Wisteria sinensis is one of the showiest plants on the list of bad plants. When planted in the right place and given enough attention this plant can put on quite a show. If you are not ready to adopt another child then you are not ready for this plant, as this plant can become a “problem child” quickly. This includes growing to the top of every huge tree in your yard and even overtaking your lawn. The flowers bloom late winter and the woody vines put on a great show but because it is a clingy vine, if you do not heed my warning, plant it in wide open spaces and get ready to babysit.

 OnlinePlantCenter 3 gal. Trellised Amethyst Falls Wisteria Vine

Golden Bamboo, Phyllostachys aurea was brought to Alabama in 1882 and has taken over as far North as Maryland all the way to Florida. It is a colonizing plant that sends out underground rhizomes and grows extremely fast. This plant is extremely hard to kill with conventional herbicides and often, soil sterilants have to come into play. It is said that it will get out of control if not contained and it is also said that if you try to contain it, you are destine to fail. That does not sound good, so just do not plant it. It too is on everyone’s invasive species list.


Japanese Honeysuckle, Lonicera japonica is also a very invasive, fragrant vine that is often found in some nurseries and garden centers. It has adapted to be able to survive in full sun and heavy shade. If not controlled, it will grow under and through all of your other bushes, making removal impossible. It is very adaptable to different soil types, showing that this plant is not really safe to plant much of anywhere. It too has landed itself of most everyone’s invasive species list.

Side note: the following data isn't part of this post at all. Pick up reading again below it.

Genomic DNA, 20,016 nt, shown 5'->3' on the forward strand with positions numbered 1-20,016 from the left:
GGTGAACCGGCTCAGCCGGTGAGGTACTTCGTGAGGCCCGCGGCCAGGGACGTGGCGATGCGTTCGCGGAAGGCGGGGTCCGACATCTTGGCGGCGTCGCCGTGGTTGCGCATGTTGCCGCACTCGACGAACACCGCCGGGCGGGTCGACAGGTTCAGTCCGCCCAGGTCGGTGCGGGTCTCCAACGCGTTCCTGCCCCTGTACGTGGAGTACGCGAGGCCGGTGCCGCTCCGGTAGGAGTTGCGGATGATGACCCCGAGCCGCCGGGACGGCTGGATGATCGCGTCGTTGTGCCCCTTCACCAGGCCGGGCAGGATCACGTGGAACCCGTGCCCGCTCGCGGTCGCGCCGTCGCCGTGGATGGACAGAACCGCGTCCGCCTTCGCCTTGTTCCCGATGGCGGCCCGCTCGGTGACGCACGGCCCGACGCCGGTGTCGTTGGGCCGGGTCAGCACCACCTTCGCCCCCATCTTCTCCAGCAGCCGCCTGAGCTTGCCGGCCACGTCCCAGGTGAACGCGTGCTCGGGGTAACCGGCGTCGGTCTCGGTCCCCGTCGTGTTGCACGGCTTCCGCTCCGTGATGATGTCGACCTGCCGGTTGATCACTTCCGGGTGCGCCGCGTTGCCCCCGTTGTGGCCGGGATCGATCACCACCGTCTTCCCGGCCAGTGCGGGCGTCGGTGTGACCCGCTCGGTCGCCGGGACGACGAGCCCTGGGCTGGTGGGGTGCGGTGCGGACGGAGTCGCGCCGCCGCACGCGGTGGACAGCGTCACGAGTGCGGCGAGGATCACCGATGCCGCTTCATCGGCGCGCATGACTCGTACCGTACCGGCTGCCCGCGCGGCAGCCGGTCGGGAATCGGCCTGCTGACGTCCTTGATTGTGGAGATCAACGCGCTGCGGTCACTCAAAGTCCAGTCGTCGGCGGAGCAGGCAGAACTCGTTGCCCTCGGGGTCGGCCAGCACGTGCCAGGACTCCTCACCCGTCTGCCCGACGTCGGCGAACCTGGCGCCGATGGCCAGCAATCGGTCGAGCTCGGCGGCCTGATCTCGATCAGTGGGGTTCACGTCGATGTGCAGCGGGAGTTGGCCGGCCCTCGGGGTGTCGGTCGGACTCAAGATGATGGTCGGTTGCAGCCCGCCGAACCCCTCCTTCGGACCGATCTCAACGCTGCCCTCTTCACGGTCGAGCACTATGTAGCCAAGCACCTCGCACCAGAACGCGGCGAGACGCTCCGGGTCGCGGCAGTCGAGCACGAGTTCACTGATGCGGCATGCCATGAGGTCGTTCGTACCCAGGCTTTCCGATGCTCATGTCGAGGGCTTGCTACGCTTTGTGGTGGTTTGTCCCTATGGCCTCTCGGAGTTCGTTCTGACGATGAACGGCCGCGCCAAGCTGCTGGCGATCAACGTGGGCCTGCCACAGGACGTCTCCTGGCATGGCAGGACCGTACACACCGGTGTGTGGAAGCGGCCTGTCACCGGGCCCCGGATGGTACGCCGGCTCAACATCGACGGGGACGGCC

Nandina domestica, Heavenly Bamboo is considered to be so problematic for the same reasons as the Privet. Underground rhizomes help this plant spread vegetatively and birds spread the berries, putting this plant everywhere that you don’t want it. This plant has been put on the invasive species list in North Carolina, Georgia, Tennessee and Florida for that reason. Covering the ground with weed block will prevent it for a little while, until the weed block starts to break down.


Yarrow, Achellia is a fernlike perennial that will take over a perennial bed and it will relentlessly spread its seeds and underground rhizomes across your flower beds and into your yard. The real deal breaker with this plant is that its seeds can live in the ground for 9 years, so there is no getting rid of it once you have it. The best way to control this is by not planting it ever and making sure that your neighbors follow suit. This plant can handle any soil type as well. This plant will crush your spirits and haunt your dreams.


Hybrid Bermuda grass and Common Bermuda Grass are last on the list. Whereas landscapes can survive just fine without all these plants, all yards need grass. It is good to know what you are dealing with when it comes to dealing with Bermuda, as it is so popular in the south. Hybrid Bermuda grass spreads incredibly fast with underground rhizomes and above ground runners that will try to crawl their way into any area with sun on it. Hybrid grows lower and thicker and produces a sterile seed head. Common Bermuda grows thinner, taller and produces a fertile seed head; therefore it can reseed or spread via rhizomes. A self-repairing lawn is a great thing to have, just be prepared to do some work around the islands.

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Posted 2015-07-26T19:09:37+0000  by Ingar_HD_ATL Ingar_HD_ATL